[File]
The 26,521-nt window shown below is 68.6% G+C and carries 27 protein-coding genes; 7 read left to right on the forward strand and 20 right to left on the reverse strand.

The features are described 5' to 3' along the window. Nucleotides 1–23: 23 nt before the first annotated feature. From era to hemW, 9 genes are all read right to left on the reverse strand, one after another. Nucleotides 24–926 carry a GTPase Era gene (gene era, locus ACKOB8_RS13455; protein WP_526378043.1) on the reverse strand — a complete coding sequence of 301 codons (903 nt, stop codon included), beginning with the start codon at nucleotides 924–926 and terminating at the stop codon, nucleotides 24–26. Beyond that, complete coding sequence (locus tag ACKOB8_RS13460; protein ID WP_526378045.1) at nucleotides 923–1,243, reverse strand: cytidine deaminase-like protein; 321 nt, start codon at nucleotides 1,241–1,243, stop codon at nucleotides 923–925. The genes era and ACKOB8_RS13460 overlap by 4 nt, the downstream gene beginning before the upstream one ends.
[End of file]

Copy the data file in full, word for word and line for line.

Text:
The 26,521-nt window shown below is 68.6% G+C and carries 27 protein-coding genes; 7 read left to right on the forward strand and 20 right to left on the reverse strand.

The features are described 5' to 3' along the window. Nucleotides 1–23: 23 nt before the first annotated feature. From era to hemW, 9 genes are all read right to left on the reverse strand, one after another. Nucleotides 24–926 carry a GTPase Era gene (gene era, locus ACKOB8_RS13455; protein WP_526378043.1) on the reverse strand — a complete coding sequence of 301 codons (903 nt, stop codon included), beginning with the start codon at nucleotides 924–926 and terminating at the stop codon, nucleotides 24–26. Beyond that, complete coding sequence (locus tag ACKOB8_RS13460; protein ID WP_526378045.1) at nucleotides 923–1,243, reverse strand: cytidine deaminase-like protein; 321 nt, start codon at nucleotides 1,241–1,243, stop codon at nucleotides 923–925. The genes era and ACKOB8_RS13460 overlap by 4 nt, the downstream gene beginning before the upstream one ends.